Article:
You are rear-ended in Florida--is that driver behind you automatically at fault? The short answer is "Most likely, but not always!"
In Florida, there is a rebuttable presumption that the negligence of the rear driver in a rear-end collision was the sole proximate cause of the accident. However, this presumption may be rebutted “when the defendant produces evidence which fairly and reasonably tends to show that the rear fact is not presumed,” that the rear-end collision was not result of the rear driver’s negligence. The Courts have recognized three specific fact patterns which may rebut this presumption:
The purpose of the rule is to create a rebuttable presumption which shifts the burden to the rear driver in a rear-end collision to come forward with evidence which “fairly and reasonably tends to show” that the presumption of negligence in the rear driver is misplaced. If the rear-driver presents evidence at trial that fairly and reasonably rebuts the presumption of negligence, the issue of the defendant’s negligence must then be presented to the jury for determination without the aid of the presumption.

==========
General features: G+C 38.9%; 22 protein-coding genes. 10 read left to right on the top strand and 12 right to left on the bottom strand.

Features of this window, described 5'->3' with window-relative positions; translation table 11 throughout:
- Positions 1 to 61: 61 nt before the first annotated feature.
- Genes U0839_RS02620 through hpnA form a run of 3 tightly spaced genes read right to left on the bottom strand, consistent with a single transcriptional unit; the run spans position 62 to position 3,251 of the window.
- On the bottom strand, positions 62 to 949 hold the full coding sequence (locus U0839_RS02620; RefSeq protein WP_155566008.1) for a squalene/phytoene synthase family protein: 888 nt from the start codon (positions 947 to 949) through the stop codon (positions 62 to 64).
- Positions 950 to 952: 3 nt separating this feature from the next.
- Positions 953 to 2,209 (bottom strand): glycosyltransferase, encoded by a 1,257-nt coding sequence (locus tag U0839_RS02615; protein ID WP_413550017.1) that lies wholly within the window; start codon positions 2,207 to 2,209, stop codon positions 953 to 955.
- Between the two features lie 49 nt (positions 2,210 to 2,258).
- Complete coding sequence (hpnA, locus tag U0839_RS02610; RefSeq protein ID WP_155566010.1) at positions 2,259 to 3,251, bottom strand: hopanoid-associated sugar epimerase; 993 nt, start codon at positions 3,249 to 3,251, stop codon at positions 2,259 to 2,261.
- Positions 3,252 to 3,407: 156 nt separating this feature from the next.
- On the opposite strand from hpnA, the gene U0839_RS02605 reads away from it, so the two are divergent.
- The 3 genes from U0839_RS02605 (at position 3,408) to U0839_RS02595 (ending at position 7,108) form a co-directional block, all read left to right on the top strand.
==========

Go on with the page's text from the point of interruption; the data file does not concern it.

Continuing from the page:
This is why it is important that you retain an attorney immediately after a rear-end collision. The days after the car accident are crucial to investigate whether the at-fault driver will be raising one of the three fact patterns that could rebut their presumed negligence.
Attorney Matthew Noyes has been representing those injured in Florida car accidents, motorcycle accident, workers' compensation claims and other personal injury matters for years. His Tampa Bay personal injury law firm has been caring for clients since 1955. Click here to schedule a free case consultation with Personal Injury Attorney Matthew Noyes.
|The content of this auto injury resource page is provided for informational purposes only. If you have been involved in an auto accident, you should consult with Anthony Noyes or an Attorney in your area to discuss the details of your case.|